Albion Monitor /Commentary

U.S. Media Ignores Drug Smuggling, Covert Research Story

by Alexander Cockburn

Activities at this secret facility included the testing and manufacture of poison gas, apparently used in combat at least once in Mozambique, whose government South Africa, in collusion with the United States, was seeking to subvert
So which spy agency smuggled drugs to raise money for terror schemes including chemical experiments on blacks? No, we're not talking about the CIA but about South Africa. A South African agent now awaiting sentencing has admitted to drug smuggling on behalf of the Directorate of Covert Collections, a super-secret unit within South Africa's military intelligence apparat.

This agent and his colleagues flew drugs -- cannabis, Ecstasy and Mandrax have been mentioned -- into England in the nose cone of an aircraft carrying sports fans to the first Springbox rugby tour of the United Kingdom after ties were re-established in 1992. The plan was to raise money to buy arms on the international black market.

The Ecstasy and Mandrax consignments were manufactured in labs run by Dr. Wouter Basson, one of the chieftains of South Africa's chemical and biological weapons program. Basson was arrested last January after diving into a river in an attempt to escape from police arresting him for trying to sell 1,000 Ecstasy tablets. Basson is a cardiologist who has numbered former President P.W. Botha among his patients. Basson has been privy to so many state secrets that the Mandela government had to re-hire him after he was retired by the Botha regime in 1992.

Basson ran a secret factory called Delta-G Scientific to make Mandrax and other drugs, and a former research manager there is to testify against Basson about the international smuggling scheme. Also part of Basson's empire was Roodeplaat Research Laboratories, a military installation near Pretoria. Activities at this secret facility included the testing and manufacture of poison gas, apparently used in combat at least once in Mozambique, whose government South Africa, in collusion with the United States, was seeking to subvert.

Also tested at the Roodeplaat Research Labs were lethal poisons designed to leave no traces. There were efforts to develop skin pigmentation pills to change white government agents into blacks, the better for infiltration. In a reprise of the smallpox blankets given to American Indians in the 19th century, infected T-shirts were to be distributed in the black townships to spread disease and infertility. Tests on baboons involved cancer-spreading drugs. An anti-riot dog weighing 200 pounds was bred from a mix of Alsatian and Russian wolf.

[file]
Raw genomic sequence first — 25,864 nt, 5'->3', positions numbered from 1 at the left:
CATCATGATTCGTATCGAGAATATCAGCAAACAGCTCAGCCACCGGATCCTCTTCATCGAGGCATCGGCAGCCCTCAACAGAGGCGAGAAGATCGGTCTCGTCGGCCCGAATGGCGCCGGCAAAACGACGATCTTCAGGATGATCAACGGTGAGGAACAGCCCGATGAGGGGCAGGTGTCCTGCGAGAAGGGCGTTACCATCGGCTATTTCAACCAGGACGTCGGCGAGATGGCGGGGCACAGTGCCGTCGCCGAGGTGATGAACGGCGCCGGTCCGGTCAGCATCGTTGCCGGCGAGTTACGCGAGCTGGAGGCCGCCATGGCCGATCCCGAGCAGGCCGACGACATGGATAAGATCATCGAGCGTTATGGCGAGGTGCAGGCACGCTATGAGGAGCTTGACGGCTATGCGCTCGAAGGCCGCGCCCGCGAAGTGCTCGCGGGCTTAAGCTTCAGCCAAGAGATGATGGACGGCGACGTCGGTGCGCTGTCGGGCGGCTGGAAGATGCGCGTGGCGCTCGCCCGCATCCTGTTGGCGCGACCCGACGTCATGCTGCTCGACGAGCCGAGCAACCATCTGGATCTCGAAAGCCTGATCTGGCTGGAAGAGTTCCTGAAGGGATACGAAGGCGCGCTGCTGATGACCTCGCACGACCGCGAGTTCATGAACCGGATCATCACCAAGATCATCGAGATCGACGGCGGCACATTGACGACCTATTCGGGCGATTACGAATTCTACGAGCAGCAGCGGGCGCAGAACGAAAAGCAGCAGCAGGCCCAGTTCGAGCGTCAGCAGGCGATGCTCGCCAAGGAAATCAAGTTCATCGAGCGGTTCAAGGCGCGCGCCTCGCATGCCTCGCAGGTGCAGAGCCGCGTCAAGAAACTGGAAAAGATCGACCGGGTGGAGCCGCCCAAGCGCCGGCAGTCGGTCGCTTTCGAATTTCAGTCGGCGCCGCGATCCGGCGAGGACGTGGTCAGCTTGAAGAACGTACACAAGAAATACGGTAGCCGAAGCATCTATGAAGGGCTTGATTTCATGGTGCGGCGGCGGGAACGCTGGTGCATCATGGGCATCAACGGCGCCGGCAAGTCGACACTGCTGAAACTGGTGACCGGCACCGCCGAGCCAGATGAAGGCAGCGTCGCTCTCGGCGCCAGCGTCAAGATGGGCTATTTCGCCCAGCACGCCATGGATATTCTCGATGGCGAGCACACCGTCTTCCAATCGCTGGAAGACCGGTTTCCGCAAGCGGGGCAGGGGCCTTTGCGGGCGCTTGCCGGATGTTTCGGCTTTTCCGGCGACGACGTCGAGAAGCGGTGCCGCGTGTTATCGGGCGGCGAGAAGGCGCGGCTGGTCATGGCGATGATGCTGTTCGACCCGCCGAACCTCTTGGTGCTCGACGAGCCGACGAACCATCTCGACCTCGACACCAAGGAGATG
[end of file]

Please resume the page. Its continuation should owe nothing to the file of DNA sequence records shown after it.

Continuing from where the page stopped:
It's going to be hard to make the claim traditional in these cases that Basson was a "rogue agent" acting without state authorization. Documents found in his house were so highly classified that they were apparently on a CD-ROM that not even the military could access without clearance from the president. As details of these vile enterprises were made public in the South African Truth Commission, the British press ran substantial stories in The Observer on June 30 and in The Sunday Times on July 6.

But the U.S. press has been curiously quiet. This is not entirely surprising. The Washington Post, New York Times and Los Angeles Times have all devoted much space across the last nine months in seeking to discredit Gary Webb's series in the San Jose Mercury News about CIA connivance in drug smuggling by the Nicaraguan Contras, with large amounts of the smuggled drugs ending up in the poor sections of Los Angeles. The South African saga plainly suggests that these are indeed exactly the kind of ventures secret services get involved in.

Neither The New York Times nor the Los Angeles Times have mentioned the story at all. Back in February, the Associated Press put a story on its wire about the arrest of Wouter Basson, but the AP report was picked up only in a few local papers. Major papers, notably The Washington Post and the Chicago Tribune, covering Basson's arrest back in February focused primarily on the implications of the possibility that Basson may have sold or traded chemical warfare information to Libya and other "rogue states."

Those asking themselves the obvious question -- how much did the South African secret service and the CIA collude -- should recall that it was a CIA tip that put the police onto Nelson Mandela, enabling them to arrest him and put him away on Robben Island all those years.

© Creators Syndicate

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Albion Monitor August 19, 1997 (

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